Last modified on 19 May 2011, at 11:54

A Lecture on the Limits of Human Knowledge


Ever since Pierre-Simon Laplace envisioned the Hypothetical "Laplace's Demon" in 1814, an entity with infinite computing power that knows the exact location and velocity of every particle in the universe, there has been speculation that if one had such abilities, the past, present, and future of the universe can be predicted. However, there are limits to even this kind of knowledge, and it may very well be impossible for mankind to ever find the much sought-after "Theory of Everything". Does Laplace's Demon hold proof of Predestination? Could it even exist? We will examine these questions shortly.

Laplace's Demon and PredestinationEdit

Let us assume, for one moment, that Laplace's Demon not only could exist, but it is real. The entity is sitting in a laboratory, doing computations, and feeding scientists data about the future of the universe. This scenario could be thought of as absolute proof that free will is an illusion, and that predestination rules the universe. As the Demon simulates particles ricocheting off of each other, forming atoms, cooling down, then gradually forming stars several billion years ago, it watches matter spin, gravity attract material; Earth forms, then life forms, then Humans slowly evolve, it predicts the chemical reactions going on inside our brains, it knows what we will do, what we will think, and what we will feel. For the processes of our brain are no different, no less certain than the boiling of water or the constant flickering of minute switches in the circuitry of a computer. Neurons fire, some adrenaline is released there, some dopamine here, and you get a human thought. What we perceive as free will is merely routine chemical processes occurring within our brains, and we are no more than clumps of matter floating around in the universe like the coldest space rock, as time moves only forward, and the universe expands outward. and nothing- nothing is uncertain in the mind of the Demon.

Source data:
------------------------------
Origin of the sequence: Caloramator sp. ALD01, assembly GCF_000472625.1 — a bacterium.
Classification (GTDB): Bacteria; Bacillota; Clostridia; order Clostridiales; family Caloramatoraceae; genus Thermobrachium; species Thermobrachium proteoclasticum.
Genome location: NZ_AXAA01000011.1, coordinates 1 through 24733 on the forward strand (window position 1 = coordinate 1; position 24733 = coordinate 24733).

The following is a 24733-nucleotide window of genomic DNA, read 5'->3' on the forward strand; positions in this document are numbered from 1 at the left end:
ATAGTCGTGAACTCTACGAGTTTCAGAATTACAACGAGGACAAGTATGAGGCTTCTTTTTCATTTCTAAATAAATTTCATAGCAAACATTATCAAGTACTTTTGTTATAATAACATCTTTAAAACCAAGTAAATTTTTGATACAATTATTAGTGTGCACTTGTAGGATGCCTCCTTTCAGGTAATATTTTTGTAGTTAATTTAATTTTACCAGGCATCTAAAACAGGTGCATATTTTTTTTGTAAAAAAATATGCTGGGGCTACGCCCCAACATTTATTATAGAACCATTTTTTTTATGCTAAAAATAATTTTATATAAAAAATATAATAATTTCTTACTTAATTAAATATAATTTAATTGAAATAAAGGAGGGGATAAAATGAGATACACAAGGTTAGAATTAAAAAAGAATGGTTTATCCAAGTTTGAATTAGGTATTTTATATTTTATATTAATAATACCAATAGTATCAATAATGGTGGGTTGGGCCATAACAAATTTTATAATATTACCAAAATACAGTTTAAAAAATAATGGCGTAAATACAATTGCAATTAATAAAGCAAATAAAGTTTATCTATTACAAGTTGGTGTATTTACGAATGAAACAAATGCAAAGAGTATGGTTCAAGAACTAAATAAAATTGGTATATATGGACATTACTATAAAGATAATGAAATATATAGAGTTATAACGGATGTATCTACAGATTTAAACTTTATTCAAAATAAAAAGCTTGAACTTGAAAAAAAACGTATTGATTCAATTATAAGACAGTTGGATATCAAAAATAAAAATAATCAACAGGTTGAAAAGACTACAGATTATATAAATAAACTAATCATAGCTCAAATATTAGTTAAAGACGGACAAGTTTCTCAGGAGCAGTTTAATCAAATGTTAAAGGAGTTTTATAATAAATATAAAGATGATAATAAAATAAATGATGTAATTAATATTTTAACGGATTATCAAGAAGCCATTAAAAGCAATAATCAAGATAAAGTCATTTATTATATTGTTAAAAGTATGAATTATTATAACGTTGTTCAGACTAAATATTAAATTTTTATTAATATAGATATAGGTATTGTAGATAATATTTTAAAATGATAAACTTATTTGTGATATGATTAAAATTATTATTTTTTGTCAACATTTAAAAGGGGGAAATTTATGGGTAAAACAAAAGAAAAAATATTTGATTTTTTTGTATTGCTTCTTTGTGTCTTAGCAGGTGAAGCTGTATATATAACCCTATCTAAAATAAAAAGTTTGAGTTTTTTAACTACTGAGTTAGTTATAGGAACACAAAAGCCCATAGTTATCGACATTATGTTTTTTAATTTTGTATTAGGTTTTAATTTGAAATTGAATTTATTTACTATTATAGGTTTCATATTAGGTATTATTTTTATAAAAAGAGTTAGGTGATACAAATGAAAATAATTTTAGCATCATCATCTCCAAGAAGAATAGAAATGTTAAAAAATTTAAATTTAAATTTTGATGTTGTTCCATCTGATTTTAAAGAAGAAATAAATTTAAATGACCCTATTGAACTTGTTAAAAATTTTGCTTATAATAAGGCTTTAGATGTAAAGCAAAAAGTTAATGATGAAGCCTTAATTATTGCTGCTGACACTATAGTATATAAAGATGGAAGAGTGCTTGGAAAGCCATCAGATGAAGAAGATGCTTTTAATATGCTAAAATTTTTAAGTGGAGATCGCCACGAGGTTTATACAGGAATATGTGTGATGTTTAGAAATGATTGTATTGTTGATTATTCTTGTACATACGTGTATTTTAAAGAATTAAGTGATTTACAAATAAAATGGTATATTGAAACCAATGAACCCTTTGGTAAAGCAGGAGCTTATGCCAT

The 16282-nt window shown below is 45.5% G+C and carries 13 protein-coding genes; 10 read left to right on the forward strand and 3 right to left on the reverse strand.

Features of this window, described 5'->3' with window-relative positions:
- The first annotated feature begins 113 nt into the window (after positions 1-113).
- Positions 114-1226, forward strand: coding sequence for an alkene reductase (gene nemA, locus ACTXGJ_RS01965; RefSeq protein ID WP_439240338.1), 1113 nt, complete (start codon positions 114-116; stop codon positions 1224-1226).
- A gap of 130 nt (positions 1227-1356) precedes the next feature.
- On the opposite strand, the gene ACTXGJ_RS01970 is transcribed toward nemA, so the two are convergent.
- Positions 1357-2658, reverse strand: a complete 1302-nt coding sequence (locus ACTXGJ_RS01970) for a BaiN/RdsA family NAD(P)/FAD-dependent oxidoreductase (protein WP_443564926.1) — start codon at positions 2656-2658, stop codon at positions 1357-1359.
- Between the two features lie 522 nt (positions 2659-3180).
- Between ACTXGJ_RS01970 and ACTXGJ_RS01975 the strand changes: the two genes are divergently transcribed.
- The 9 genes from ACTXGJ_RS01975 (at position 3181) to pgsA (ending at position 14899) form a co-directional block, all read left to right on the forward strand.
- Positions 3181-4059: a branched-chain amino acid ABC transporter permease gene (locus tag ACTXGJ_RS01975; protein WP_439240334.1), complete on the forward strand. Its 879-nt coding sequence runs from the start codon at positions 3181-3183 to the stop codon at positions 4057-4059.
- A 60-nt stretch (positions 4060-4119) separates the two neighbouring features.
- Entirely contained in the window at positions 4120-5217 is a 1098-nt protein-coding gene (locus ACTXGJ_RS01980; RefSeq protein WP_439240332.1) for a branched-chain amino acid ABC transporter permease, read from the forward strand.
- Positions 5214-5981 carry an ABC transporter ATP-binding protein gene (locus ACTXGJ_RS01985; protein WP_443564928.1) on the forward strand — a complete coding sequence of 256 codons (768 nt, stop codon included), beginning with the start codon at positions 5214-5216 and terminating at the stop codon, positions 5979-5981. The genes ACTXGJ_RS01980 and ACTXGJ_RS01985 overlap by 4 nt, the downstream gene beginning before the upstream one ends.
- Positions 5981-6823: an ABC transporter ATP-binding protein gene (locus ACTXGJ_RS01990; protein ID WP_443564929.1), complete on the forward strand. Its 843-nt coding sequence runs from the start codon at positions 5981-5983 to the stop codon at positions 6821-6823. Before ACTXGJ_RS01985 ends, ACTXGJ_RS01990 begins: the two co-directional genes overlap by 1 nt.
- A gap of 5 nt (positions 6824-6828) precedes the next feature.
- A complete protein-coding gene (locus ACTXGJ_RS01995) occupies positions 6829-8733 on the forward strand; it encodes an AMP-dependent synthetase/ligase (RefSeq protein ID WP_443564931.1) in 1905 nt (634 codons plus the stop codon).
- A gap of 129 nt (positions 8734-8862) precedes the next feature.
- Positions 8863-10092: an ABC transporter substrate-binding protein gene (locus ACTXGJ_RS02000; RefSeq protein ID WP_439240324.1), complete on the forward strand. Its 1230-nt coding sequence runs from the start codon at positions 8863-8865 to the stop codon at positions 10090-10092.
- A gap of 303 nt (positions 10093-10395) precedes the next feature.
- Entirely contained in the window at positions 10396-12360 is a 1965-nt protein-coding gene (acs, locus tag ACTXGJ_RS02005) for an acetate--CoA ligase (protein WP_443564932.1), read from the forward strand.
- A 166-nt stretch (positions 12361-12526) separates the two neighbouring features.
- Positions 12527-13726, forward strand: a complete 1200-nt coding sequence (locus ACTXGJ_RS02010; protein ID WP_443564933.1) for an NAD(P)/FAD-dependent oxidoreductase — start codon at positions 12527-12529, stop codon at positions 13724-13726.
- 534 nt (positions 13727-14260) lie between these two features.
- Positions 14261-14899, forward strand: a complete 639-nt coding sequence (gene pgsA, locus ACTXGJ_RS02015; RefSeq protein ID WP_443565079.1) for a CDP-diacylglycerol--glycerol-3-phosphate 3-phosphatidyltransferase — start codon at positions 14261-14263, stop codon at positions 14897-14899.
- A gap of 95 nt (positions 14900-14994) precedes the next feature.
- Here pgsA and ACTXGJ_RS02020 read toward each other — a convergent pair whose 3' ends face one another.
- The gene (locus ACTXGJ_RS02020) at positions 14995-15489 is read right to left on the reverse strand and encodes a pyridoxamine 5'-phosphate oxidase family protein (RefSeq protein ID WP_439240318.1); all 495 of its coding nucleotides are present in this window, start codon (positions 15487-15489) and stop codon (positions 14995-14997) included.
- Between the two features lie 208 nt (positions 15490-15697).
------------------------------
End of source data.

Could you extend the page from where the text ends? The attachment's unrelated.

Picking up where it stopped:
A Counter to Laplace's DemonEdit

According to chemical engineer Robert Ulanowicz, in his 1986 book Growth and Development, Laplace's demon met its end with early 19th century developments of the concepts of irreversibility, entropy, and the second law of thermodynamics. In other words, Laplace's demon was based on the premise of reversibility and classical mechanics; thermodynamics, i.e. real processes, however, are, under current theory, thought to be irreversible. There has recently been proposed a limit on the computational power of the universe, specifically the ability of Laplace's Demon to process an infinite amount of information. The limit is based on the maximum entropy of the universe, the speed of light, and the minimum amount of time taken to move information across the Planck length, and the figure was shown to be about 10120 bits.[1]

Accordingly, anything that requires more than this amount of data cannot be computed in the amount of time that has lapsed so far in the universe. So not only could Laplace's Demon in the literal sense never exist, but due to the second law of thermodynamics, its principle of predestination is also invalid.

Also, Laplace's Demon's knowledge is limited by the fact that it is in and of itself a part of the universe it is observing. To the question, "Will you answer this question to be true or false?", Laplace's Demon can never accurately determine the answer. This is similar to trying to determine the truth of the statement, "The next sentence is true. The previous sentence is false." Any object in the universe is limited in computing power by itself being a part of that universe, Therefore, it is impossible for the human mind to comprehend a true "Theory of Everything".

Elementary Chaos TheoryEdit

To predict whether a baseball heading towards a house will fall short, smash through the window, or pass overhead -- we look at the location and velocity of that baseball, and we can get a rough estimate of where it will land with a simple estimate. With a bit more information about the wind, we can get an even better estimate of where it will land. There are infinite other factors, for example, the tiny aerodynamic imperfections of the surface of the ball, the gravity of the ball and all objects surrounding it, and other such data that each subtly contribute to the velocity and impact site of the ball, and when they all add together, they can change the trajectory of the ball drastically.

Some kinds of uncertainty are "linear" -- if my measurement of the horizontal velocity of the baseball is 10% too low, then the baseball will probably land about 10% further than my estimate. Other kinds of uncertainty are "exponentially growing" ("deterministic chaos").

ConclusionEdit

In spite of all these things, we can still learn something from Laplace's Demon. For example, the more data that you have about the universe, the more accurate and long range your predictions can be. According to chaos theory, very small factors can alter and influence large and complex systems over time. A butterfly flapping its wings in the Amazon could potentially cause a hurricane in the Gulf coast a week later; e.g. the "Butterfly Effect". However, the more "butterflies" you factor in, the longer the range of your weather predictions could be. Perhaps, one day a vast network of quantum computers, being fed data about micro-climate systems across the planet and planetary systems, the temperature over all regions of the sun, and other data, long-range interplanetary weather- forecasting may not be impossible. However, humans will never be able to predict the future state of the universe accurately.

Further readingEdit